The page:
The Unstrung Harp, Or, Mr. Earbrass Writes a Novel

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Harcourt Brace & Company, 1953 - Fiction - 64 pages
5 Reviews
On November 18th of alternate years Mr Earbrass begins writing 'his new novel.' Weeks ago he chose its title at random from a list of them he keeps in a little green note-book. It being tea-time of the 17th, he is alarmed not to have thought of a plot to which The Unstrung Harp might apply, but his mind will keep reverting to the last biscuit on the plate." So begins what the Times Literary Supplement called "a small masterpiece." TUH is a look at the literary life and its "attendant woes: isolation, writer's block, professional jealousy, and plain boredom." But, as with all of Edward Gorey's books, TUH is also about life in general, with its anguish, turnips, conjunctions, illness, defeat, string, parties, no parties, urns, desuetude, disaffection, claws, loss, trebizond, napkins, shame, stones, distance, fever, antipodes, mush, glaciers, incoherence, labels, miasma, amputation, tides, deceit, mourning, elsewards. You get the point. Finally, TUH is about Edward Gorey the writer, about Edward Gorey writing The Unstrung Harp. It's a cracked mirror of a book, and it's dedicated to RDP or Real Dear Person.

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LibraryThing Review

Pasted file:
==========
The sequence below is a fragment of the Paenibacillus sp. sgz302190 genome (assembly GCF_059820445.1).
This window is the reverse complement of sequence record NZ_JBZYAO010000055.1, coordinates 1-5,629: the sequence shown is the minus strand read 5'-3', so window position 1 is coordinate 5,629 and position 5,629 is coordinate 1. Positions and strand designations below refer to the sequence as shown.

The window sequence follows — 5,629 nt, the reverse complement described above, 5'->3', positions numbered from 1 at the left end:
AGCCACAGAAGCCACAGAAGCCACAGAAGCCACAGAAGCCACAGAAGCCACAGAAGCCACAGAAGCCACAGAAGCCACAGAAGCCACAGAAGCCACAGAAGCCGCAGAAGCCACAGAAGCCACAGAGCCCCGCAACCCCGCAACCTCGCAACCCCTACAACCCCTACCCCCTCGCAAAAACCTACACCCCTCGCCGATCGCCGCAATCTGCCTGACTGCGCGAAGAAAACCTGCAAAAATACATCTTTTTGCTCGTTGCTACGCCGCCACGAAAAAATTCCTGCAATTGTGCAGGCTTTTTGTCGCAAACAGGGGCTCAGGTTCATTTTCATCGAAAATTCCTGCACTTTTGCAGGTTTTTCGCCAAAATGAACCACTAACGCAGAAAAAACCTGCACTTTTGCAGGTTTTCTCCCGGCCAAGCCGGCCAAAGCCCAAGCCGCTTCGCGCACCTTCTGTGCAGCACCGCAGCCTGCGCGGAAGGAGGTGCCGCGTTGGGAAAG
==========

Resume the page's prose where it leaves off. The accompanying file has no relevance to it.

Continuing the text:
User Review  - jphamilton - LibraryThing

Gorey is back. This time he's looking at the literary life. Edward's art and humor are always dark, but how can anyone resist taking a look at his book? (6/99) Read full review

LibraryThing Review

User Review  - sthitha_pragjna - LibraryThing

Gorey at his most verbose. He never did any other long work. We can be grateful for the one long form he did. The subject is a writer with writer's block of the eponymous book (TUH). At one point ... Read full review

Contents

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About the author (1953)

Edward Gorey (1925-2000) wrote and illustrated such popular books as The Doubtful Guest, The Gashlycrumb Tinies, and The Headless Bust. He was also a very successful set and costume designer, earning a Tony Award for his Broadway production of Edward Gorey's Dracula. Animated sequences of his work have introduced the PBS series Mystery! since 1980.

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